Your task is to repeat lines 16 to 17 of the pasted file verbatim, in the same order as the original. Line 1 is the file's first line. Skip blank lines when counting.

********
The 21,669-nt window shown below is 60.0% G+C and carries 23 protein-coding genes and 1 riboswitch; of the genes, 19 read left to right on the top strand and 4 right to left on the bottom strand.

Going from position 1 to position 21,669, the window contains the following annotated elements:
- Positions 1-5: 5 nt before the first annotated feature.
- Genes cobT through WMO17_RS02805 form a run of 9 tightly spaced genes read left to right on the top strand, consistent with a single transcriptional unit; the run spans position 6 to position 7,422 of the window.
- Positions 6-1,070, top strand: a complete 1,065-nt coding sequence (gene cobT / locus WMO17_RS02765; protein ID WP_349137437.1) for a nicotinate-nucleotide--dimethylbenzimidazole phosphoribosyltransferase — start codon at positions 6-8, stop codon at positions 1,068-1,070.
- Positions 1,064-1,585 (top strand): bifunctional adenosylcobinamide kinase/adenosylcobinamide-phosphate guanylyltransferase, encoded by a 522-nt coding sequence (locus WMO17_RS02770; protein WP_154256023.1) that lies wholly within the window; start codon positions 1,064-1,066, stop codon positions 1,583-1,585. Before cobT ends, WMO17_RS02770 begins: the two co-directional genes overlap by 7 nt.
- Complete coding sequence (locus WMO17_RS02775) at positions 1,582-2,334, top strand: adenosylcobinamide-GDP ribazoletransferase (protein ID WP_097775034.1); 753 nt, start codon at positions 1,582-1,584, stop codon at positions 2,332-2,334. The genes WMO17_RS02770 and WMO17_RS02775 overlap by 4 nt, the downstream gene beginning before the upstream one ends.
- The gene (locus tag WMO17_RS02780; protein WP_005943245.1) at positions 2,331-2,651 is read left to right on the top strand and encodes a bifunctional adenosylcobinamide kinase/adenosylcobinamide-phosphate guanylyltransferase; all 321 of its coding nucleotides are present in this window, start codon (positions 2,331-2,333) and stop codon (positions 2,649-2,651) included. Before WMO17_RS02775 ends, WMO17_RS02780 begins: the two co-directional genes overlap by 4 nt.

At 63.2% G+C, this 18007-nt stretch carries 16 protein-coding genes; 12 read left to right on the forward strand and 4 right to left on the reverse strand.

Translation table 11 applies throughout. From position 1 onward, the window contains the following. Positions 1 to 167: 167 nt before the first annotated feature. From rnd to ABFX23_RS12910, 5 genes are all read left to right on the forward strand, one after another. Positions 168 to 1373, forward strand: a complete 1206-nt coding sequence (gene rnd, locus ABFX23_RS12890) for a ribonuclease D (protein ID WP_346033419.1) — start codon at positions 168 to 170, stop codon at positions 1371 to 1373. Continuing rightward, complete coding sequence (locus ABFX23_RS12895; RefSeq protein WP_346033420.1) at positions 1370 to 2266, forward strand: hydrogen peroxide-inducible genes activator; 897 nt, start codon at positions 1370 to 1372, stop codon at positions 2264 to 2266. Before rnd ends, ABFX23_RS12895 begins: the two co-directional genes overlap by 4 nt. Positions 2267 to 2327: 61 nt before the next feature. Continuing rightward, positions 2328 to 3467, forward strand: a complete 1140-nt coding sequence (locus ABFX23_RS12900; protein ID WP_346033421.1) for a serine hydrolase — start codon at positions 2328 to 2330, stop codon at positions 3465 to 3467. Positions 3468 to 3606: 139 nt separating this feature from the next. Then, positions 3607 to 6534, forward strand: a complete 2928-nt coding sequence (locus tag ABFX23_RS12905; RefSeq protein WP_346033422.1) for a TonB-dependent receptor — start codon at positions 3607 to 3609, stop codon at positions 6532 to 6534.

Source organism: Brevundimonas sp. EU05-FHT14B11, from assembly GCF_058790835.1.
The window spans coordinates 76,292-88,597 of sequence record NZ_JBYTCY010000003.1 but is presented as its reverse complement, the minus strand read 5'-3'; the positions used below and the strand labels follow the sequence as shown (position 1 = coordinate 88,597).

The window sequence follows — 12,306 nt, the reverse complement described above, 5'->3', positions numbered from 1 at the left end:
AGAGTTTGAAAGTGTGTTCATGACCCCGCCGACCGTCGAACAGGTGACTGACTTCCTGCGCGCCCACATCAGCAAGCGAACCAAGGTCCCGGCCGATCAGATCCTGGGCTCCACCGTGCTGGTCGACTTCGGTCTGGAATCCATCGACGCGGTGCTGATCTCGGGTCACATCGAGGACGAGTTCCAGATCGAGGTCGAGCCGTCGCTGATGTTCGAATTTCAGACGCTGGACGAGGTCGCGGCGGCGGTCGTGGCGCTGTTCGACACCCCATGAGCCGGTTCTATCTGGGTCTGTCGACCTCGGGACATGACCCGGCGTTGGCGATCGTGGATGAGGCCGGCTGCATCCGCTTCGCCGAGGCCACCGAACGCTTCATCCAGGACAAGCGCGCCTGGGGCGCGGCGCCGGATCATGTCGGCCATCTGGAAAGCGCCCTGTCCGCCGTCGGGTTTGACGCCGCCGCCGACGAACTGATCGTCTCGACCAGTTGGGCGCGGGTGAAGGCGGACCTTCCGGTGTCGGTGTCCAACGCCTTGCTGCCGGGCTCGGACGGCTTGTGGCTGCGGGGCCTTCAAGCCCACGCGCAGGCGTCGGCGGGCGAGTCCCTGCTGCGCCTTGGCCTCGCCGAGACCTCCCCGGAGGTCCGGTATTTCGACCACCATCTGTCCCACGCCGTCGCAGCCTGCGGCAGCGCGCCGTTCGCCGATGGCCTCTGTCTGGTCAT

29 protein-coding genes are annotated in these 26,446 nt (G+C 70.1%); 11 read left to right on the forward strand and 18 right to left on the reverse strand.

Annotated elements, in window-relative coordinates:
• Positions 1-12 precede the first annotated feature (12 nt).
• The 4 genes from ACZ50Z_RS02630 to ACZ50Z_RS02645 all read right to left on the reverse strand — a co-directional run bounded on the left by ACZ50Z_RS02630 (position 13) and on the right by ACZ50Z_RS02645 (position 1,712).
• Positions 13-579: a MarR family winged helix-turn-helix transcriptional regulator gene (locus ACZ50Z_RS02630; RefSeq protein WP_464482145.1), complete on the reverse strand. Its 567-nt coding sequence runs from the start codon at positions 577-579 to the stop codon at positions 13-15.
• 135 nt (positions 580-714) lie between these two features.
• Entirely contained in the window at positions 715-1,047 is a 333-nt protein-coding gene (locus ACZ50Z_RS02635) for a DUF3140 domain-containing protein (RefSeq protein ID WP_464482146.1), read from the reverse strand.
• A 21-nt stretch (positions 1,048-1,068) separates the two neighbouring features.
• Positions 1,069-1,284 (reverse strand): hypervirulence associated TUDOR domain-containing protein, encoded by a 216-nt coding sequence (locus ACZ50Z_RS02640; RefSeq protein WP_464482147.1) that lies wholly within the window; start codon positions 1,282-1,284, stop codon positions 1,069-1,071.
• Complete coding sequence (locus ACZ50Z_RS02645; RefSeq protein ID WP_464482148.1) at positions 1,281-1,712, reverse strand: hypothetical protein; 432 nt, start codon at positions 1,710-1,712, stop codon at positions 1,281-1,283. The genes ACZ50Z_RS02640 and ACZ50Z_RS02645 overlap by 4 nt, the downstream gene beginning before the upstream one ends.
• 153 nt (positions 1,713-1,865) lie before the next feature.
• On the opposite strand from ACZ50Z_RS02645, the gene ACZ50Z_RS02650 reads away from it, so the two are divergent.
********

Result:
Annotated elements, in window-relative coordinates:
• Positions 1-12 precede the first annotated feature (12 nt).